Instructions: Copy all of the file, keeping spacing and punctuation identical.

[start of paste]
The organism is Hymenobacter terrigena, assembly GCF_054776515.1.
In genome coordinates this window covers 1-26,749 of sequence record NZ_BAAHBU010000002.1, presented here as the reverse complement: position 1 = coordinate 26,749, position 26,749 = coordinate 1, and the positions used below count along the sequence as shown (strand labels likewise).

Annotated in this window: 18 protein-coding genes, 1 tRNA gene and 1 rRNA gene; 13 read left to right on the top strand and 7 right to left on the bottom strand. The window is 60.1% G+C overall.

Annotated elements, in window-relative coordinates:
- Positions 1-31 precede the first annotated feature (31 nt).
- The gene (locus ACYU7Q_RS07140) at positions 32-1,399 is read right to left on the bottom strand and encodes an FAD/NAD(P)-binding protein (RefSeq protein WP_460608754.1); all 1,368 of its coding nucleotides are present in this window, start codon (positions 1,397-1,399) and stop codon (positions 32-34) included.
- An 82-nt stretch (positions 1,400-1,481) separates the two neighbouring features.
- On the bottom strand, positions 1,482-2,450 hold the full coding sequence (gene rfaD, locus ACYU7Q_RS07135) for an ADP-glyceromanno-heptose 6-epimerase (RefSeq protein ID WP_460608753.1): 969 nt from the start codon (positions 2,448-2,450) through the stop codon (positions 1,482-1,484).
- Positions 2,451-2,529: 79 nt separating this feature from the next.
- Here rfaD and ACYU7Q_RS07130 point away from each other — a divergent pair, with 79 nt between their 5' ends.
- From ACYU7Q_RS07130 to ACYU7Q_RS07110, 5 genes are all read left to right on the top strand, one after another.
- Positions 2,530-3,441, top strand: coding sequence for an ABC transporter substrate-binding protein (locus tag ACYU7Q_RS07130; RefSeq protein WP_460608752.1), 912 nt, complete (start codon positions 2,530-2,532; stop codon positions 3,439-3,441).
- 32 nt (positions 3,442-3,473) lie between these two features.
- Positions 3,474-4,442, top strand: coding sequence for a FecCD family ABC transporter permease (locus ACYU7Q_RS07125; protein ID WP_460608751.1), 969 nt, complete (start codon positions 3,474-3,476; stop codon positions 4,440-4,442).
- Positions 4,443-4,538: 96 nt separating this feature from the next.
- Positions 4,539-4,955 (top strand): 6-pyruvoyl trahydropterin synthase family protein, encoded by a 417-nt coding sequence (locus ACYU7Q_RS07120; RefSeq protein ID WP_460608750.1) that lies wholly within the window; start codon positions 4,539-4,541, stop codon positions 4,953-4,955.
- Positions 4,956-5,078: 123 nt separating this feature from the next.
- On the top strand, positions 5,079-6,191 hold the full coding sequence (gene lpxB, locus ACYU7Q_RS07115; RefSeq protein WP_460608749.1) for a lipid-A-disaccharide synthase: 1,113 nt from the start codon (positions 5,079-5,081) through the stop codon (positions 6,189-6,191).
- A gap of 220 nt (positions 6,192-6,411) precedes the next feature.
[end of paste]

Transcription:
The organism is Hymenobacter terrigena, assembly GCF_054776515.1.
In genome coordinates this window covers 1-26,749 of sequence record NZ_BAAHBU010000002.1, presented here as the reverse complement: position 1 = coordinate 26,749, position 26,749 = coordinate 1, and the positions used below count along the sequence as shown (strand labels likewise).

Annotated in this window: 18 protein-coding genes, 1 tRNA gene and 1 rRNA gene; 13 read left to right on the top strand and 7 right to left on the bottom strand. The window is 60.1% G+C overall.

Annotated elements, in window-relative coordinates:
- Positions 1-31 precede the first annotated feature (31 nt).
- The gene (locus ACYU7Q_RS07140) at positions 32-1,399 is read right to left on the bottom strand and encodes an FAD/NAD(P)-binding protein (RefSeq protein WP_460608754.1); all 1,368 of its coding nucleotides are present in this window, start codon (positions 1,397-1,399) and stop codon (positions 32-34) included.
- An 82-nt stretch (positions 1,400-1,481) separates the two neighbouring features.
- On the bottom strand, positions 1,482-2,450 hold the full coding sequence (gene rfaD, locus ACYU7Q_RS07135) for an ADP-glyceromanno-heptose 6-epimerase (RefSeq protein ID WP_460608753.1): 969 nt from the start codon (positions 2,448-2,450) through the stop codon (positions 1,482-1,484).
- Positions 2,451-2,529: 79 nt separating this feature from the next.
- Here rfaD and ACYU7Q_RS07130 point away from each other — a divergent pair, with 79 nt between their 5' ends.
- From ACYU7Q_RS07130 to ACYU7Q_RS07110, 5 genes are all read left to right on the top strand, one after another.
- Positions 2,530-3,441, top strand: coding sequence for an ABC transporter substrate-binding protein (locus tag ACYU7Q_RS07130; RefSeq protein WP_460608752.1), 912 nt, complete (start codon positions 2,530-2,532; stop codon positions 3,439-3,441).
- 32 nt (positions 3,442-3,473) lie between these two features.
- Positions 3,474-4,442, top strand: coding sequence for a FecCD family ABC transporter permease (locus ACYU7Q_RS07125; protein ID WP_460608751.1), 969 nt, complete (start codon positions 3,474-3,476; stop codon positions 4,440-4,442).
- Positions 4,443-4,538: 96 nt separating this feature from the next.
- Positions 4,539-4,955 (top strand): 6-pyruvoyl trahydropterin synthase family protein, encoded by a 417-nt coding sequence (locus ACYU7Q_RS07120; RefSeq protein ID WP_460608750.1) that lies wholly within the window; start codon positions 4,539-4,541, stop codon positions 4,953-4,955.
- Positions 4,956-5,078: 123 nt separating this feature from the next.
- On the top strand, positions 5,079-6,191 hold the full coding sequence (gene lpxB, locus ACYU7Q_RS07115; RefSeq protein WP_460608749.1) for a lipid-A-disaccharide synthase: 1,113 nt from the start codon (positions 5,079-5,081) through the stop codon (positions 6,189-6,191).
- A gap of 220 nt (positions 6,192-6,411) precedes the next feature.